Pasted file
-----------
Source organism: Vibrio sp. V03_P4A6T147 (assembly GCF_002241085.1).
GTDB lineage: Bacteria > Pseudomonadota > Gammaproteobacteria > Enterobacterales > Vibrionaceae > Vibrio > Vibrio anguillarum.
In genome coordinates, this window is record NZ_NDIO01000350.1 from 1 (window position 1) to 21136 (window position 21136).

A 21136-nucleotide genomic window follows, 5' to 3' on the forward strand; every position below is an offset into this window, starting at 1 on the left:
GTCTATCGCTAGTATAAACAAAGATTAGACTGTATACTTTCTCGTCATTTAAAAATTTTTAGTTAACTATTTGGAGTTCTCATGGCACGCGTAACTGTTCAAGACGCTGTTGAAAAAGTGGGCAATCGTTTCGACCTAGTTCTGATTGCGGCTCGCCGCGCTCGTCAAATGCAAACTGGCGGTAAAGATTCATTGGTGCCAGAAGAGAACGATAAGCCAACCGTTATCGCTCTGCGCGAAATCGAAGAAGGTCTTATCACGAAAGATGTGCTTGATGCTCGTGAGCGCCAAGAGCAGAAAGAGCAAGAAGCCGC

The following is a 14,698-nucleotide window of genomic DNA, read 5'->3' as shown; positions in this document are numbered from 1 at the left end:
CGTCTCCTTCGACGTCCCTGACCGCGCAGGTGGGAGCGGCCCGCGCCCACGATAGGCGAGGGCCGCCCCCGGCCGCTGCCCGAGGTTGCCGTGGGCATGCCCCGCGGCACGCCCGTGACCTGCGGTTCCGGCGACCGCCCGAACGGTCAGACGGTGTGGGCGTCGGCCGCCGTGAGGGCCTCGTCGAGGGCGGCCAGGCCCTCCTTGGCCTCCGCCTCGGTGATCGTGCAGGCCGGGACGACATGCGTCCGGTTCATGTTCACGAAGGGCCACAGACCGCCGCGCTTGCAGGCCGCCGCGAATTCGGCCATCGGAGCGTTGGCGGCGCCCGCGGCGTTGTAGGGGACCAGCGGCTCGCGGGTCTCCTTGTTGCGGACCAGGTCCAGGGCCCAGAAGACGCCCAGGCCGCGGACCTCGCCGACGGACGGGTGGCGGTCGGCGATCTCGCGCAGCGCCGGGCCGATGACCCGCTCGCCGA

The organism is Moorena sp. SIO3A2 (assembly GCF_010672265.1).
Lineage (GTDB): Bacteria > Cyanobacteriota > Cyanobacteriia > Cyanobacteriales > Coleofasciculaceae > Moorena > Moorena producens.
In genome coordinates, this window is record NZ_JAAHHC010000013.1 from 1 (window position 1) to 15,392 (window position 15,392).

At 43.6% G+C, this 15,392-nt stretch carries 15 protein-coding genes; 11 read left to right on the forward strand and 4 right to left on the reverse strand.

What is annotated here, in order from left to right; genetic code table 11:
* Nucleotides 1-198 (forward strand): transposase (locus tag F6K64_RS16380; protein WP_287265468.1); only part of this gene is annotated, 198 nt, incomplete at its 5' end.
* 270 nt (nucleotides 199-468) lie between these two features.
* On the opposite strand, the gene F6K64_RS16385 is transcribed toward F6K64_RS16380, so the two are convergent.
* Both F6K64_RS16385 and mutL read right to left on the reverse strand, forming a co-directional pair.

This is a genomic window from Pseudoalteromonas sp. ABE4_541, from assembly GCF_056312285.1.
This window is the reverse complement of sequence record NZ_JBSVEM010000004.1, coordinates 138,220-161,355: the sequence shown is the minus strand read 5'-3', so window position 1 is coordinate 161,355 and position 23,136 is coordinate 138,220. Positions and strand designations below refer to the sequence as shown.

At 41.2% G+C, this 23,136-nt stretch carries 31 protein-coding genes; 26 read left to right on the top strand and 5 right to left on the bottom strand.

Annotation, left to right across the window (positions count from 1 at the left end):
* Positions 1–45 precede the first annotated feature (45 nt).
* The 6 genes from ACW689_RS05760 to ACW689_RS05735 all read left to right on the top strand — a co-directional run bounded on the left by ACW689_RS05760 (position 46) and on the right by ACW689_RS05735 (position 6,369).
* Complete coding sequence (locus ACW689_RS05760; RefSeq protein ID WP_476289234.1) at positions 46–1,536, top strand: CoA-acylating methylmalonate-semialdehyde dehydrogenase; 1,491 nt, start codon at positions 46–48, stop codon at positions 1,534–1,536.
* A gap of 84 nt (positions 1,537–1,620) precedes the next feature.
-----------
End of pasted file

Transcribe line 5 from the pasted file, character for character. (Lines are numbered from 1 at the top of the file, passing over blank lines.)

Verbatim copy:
GTCTATCGCTAGTATAAACAAAGATTAGACTGTATACTTTCTCGTCATTTAAAAATTTTTAGTTAACTATTTGGAGTTCTCATGGCACGCGTAACTGTTCAAGACGCTGTTGAAAAAGTGGGCAATCGTTTCGACCTAGTTCTGATTGCGGCTCGCCGCGCTCGTCAAATGCAAACTGGCGGTAAAGATTCATTGGTGCCAGAAGAGAACGATAAGCCAACCGTTATCGCTCTGCGCGAAATCGAAGAAGGTCTTATCACGAAAGATGTGCTTGATGCTCGTGAGCGCCAAGAGCAGAAAGAGCAAGAAGCCGC